Amnesty International report amplifies kurdishblogger.com campaign
After months of investigation and campaigning into the alarming rise in the number of hangings for alleged drug offences in Iran, Kurdishblogger.com welcomes Amnesty International’s report Addicted to Death: Executions for Drug Offences in Iran, which will draw further attention to this issue.
The report follows an article by the editor of Kurdishblogger.com, Fazel Hawramy, in the Guardian last week entitled “Why is the West funding Iran’s war on drugs” setting out the contradictions in providing assistance to Iran while President Ahmadinejad regime executes people at an alarming rate.
Behind the statistics there are real stories. In May this year, Kameel, a 40 year-old labourer from the west of Iran, made a distressing phone call to his family from a prison on the outskirts of Tehran. He was in fear of his life and begged his family to visit him after he was charged with being in possession of illegal drugs. Despite the family’s persistence no visit was granted and sixteen days later, the authorities took the family to see their son’s grave in southern Tehran.
Kameel’s case is one of the examples that are included in Amnesty International’s report which details the shocking rise in the number of hangings for alleged drug offences both in public and in prison often in secret across Iran.
Kurdishblogger.com has been campaigning on this issue since July this year, when it released a video in association with Amnesty International of a public hanging of three young men in the city of Kermanshah. Although the hangings back in July were not for drug offences, the manner with which people accused of drug offences are executed in Iran is no different. They are often hanged from bridges and cranes in the centre of urban areas with thousands of watching as if it was a football match.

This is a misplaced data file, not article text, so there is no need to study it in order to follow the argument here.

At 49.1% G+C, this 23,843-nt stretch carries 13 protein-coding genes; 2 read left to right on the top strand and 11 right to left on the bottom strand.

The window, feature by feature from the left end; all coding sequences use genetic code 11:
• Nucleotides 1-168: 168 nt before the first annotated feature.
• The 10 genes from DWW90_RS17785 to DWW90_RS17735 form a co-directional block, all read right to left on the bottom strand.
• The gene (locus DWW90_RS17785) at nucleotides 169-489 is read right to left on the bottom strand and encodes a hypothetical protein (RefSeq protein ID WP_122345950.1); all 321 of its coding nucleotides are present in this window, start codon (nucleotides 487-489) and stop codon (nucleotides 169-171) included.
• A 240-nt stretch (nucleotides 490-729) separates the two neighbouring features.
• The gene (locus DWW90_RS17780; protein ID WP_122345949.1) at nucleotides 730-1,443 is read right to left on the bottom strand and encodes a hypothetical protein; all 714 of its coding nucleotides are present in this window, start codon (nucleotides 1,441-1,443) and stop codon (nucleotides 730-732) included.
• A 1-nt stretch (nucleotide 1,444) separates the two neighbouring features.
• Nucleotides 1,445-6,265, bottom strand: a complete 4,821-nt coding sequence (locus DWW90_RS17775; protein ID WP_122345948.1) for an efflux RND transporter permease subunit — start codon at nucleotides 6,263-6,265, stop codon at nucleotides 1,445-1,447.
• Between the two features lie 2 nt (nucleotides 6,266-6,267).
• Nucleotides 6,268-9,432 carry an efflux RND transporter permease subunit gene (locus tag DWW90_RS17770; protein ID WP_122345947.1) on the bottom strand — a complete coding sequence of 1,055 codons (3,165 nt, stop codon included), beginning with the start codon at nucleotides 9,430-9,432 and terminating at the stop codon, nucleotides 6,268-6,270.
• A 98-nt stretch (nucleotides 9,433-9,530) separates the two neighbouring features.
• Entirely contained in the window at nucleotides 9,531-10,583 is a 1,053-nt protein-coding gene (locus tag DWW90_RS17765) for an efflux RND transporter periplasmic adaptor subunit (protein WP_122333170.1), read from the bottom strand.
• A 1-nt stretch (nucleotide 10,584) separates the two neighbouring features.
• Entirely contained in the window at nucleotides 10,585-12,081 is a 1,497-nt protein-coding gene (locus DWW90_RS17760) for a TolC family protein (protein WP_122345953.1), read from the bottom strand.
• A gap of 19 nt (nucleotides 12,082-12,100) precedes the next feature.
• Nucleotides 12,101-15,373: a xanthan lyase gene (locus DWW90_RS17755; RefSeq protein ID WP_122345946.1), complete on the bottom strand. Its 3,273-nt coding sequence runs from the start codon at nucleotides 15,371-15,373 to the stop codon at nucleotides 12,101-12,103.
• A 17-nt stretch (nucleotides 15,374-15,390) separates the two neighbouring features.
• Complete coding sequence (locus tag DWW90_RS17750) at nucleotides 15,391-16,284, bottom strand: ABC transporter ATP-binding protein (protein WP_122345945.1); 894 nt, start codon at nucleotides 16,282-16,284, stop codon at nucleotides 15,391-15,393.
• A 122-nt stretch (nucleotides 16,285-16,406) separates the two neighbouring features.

In a conference organised by the Times of London in mid-September, the British Foreign Secretary William Hague accused Iran of “breathtaking hypocrisy” for executing hundreds of people each year and suppression of dissent at home while supporting revolutions across the Middle East. In that meeting the editor of Kurdishblogger.com, Fazel Hawramy pointed to the double-standards of the British government in providing Iranian security forces with technical expertise for their war on drugs while condemning the regime at the same time. This support which is provided both directly and indirectly through UNODC, while Iran executed 590 people for drug offences according to a report by the British government. Britain has provided £3.6million in technical assistance to Iran for its war on drugs since 1998.
Shadi Sadr, an award-winning Iranian human rights lawyer and the head of Justice for Iran who was on a panel at the conference agreed that, in the light of the information provided by Kurdishblogger.com, the UK’s policy seemed contradictory. “The British Government should review its funding to Iran.” she said.
Less than a week later, William Hague met with the Iranian foreign minister Ali Akbar Salehi during the UN General Assembly Annual Meeting and sought “deeper cooperation” with Iran on its counter-narcotic programme.